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Sid Jamieson

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Sid Jamieson
Sid Jamieson
Coaching career (HC unless noted)
Head coaching record
Overall248–240 (Bucknell) N/A (Iroquois Nationals)
Accomplishments and honors
4 Patriot League (2000–2003)
USILA National Coach of the Year (1996),

USILA Man of the Year (1986, 1996), Spirit of Tewaarton Award (2005), Intercollegiate Men's Lacrosse Coaches Assoc. HOF (2017) Pennsylvania Athletic HOF

Bucknell University Athletic HOF

Sid Jamieson is an American former lacrosse coach. He is the only Native American head coach in the history of NCAA Division I lacrosse. He was Bucknell University's initial head coach for the men's college lacrosse team, serving from the inception of the program in 1968 until his retirement in 2005 (38 seasons). Jamieson coached the Bison to 24 wins in the program's first 28 games, including upset wins over established programs at large schools like Penn State, Delaware and Villanova. He accomplished this with teams composed entirely of un-recruited walk on players. He ended his Bucknell coaching career with 248 wins to rank 15th among all Division I collegiate lacrosse coaches in victories. Jamieson led the Bison to seven championships in three different conferences, including four straight Patriot League titles from 2000 to 2003 despite being a non-scholarship program. He led the Bison to the NCAA Men's Lacrosse Championship for the first time in school history in 2001. In 1988 he coached the North team to a win the USILA North-South All Star game. In 1994 he took the team on a two-week tour of Japan for the International Lacrosse Friendship Games. As a result of that tour, Taro Yoshitome came from Japan to play lacrosse at Bucknell and was twice selected to the All Conference first team. Jamieson coached 19 All Americans and 13 players who were invited to play in the north–south lacrosse game. 111 of his players earned All Conference distinction.

In addition to his responsibilities as Bucknell's Head Lacrosse Coach Jamieson also served for 25 years as an Assistant Coach to the football team.

In 1983 Jamieson also became the co-founder and first head coach of what was to become the Iroquois National Team, a team composed of Native American players. As coach he took the team to the 1984 World Lacrosse Games in Los Angeles and to England to play the England national team. He later served as executive director of Iroquois National Lacrosse and is an Emeritus member of that organization's board of directors. In that capacity he took the team to the World Lacrosse Championships in Perth, Australia.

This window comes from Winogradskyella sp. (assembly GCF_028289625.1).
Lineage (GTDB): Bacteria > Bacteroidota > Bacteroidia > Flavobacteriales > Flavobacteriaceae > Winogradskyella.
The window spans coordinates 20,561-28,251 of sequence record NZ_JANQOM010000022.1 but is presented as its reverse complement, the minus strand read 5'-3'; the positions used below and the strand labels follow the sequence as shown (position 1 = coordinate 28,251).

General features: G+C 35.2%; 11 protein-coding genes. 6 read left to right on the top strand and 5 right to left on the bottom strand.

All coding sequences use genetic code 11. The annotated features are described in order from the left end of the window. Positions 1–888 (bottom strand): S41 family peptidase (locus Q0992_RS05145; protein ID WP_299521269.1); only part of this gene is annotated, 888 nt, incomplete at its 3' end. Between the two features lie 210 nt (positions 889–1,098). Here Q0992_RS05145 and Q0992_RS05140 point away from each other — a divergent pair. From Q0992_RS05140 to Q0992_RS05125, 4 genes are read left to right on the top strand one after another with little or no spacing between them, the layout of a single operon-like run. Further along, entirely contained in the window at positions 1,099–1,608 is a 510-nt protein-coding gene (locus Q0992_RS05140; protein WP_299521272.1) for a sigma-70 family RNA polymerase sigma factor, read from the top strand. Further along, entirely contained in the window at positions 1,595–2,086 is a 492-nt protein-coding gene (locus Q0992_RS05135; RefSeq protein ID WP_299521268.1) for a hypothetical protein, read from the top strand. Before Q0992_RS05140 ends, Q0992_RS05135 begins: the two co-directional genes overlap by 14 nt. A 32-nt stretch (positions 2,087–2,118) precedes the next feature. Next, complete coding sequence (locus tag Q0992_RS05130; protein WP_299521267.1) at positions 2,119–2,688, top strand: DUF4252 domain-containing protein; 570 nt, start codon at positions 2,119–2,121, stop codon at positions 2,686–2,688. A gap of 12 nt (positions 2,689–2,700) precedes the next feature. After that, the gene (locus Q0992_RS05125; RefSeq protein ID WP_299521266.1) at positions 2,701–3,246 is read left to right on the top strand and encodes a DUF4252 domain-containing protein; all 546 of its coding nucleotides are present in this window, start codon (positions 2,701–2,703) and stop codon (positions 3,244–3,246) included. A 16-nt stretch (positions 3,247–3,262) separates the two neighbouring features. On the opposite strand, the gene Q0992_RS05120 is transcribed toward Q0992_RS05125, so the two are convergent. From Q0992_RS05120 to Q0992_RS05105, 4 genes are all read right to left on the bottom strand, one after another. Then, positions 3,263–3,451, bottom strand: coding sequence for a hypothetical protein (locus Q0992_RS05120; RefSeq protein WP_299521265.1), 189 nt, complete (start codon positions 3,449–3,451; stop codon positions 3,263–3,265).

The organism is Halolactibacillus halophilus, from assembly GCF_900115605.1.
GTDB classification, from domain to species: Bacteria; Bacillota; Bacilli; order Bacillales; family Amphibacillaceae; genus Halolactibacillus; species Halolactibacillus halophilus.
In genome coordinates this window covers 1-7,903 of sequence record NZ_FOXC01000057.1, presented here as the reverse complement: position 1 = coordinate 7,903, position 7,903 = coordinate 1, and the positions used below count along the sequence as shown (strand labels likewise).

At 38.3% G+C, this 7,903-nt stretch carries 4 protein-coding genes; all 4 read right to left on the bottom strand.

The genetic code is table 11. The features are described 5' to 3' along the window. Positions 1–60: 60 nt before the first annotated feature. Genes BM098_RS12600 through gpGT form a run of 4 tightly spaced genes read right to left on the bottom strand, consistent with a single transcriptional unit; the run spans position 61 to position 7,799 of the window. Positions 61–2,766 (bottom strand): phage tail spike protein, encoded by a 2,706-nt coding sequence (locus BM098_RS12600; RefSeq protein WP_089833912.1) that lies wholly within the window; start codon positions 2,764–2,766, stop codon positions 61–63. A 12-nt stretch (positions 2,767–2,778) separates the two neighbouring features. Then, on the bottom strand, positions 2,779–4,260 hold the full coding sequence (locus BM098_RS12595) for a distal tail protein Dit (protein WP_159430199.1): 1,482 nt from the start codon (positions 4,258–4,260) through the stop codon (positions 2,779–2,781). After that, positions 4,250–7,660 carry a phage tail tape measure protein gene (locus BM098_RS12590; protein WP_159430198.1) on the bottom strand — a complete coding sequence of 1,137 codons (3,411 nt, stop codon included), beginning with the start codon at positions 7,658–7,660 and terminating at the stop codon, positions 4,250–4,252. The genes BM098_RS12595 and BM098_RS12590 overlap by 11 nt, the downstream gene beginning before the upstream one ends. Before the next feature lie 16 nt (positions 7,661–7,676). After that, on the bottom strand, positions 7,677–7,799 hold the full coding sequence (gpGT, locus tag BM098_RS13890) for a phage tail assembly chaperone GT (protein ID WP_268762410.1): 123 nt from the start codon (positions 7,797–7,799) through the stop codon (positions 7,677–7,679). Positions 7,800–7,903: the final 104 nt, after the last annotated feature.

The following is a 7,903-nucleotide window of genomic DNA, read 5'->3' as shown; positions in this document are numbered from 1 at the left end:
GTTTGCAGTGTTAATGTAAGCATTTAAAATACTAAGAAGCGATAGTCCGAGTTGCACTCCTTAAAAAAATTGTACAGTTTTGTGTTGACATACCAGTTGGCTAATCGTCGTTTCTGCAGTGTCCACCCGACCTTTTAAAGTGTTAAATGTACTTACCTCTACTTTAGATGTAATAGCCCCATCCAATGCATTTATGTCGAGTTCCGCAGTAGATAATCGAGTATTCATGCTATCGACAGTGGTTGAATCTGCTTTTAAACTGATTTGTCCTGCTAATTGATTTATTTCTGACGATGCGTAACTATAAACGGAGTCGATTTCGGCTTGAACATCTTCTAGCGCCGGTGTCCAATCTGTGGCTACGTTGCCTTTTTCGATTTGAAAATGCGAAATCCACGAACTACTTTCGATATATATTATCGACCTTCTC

Seven organizations have inducted Jamieson into their Halls of Fame, including the Pennsylvania Lacrosse Hall of Fame, the National Native American Hall of Fame and the Intercollegiate Men's Lacrosse Coaching Association Hall of Fame.

His national awards include the Gen. George M. Gelston Award as the person who "most represents the symbol of the game of lacrosse", "Man of the Year' for college lacrosse (one of only five men since 1944 to receive the award twice), Division I Coach of the Year, USILA Service Award, Iroquois Nationals Lifetime Achievement Award, Spirit of Tewaarton Award, Patriot League Coach of the Year, IMLA "Creators Award", Native Vision "Spirit" Award and the Bucknell Bison Club Award for Contribution to Bucknell Athletics. He remains a candidate for the US Lacrosse Hall of Fame as a Truly Great Coach.

He remains active in conservancy and was instrumental in obtaining recognition from the National Park Service of the Susquehanna River as a National Historic Water Trail. He has served on the advisory board to the Chesapeake Conservancy and on the board of directors of the Greenwoods Land Conservancy.

A native of Youngstown, New York, Jamieson attended Lewiston-Porter High School. He graduated from Cortland State. He is a member of the Cayuga Nation and his parents were both raised on the Six Nations of the Grand River reserve in Brantford, Ontario. He adapted his coaching style from his Native American heritage.[1]

Jamieson and his wife of 46 years have three sons and reside in Lewisburg, PA.

Career accomplishments[edit]

  • Coached Bucknell to undefeated 12–0 season in 1995–96 and a number 9 ranking.
  • Led Bison to a number 13 ranking and to the 2001 NCAA Championship with a 10 and 4 record.
  • Defeated number 3 ranked Navy and led Bucknell to number 17 ranking in final season, 2005.
  • Won or shared four Patriot League titles with the Bison from 2000 to 2003 including a 25 and 6 league record from 2001 to 2005.
  • Jamieson ranks 15th all-time in Division I coaching wins.
  • Coached the North team to a 13–12 win in the 1988 North-South game.


  1. ^ "Sid Jamieson" (PDF). Bucknell University. Retrieved 2021-10-16.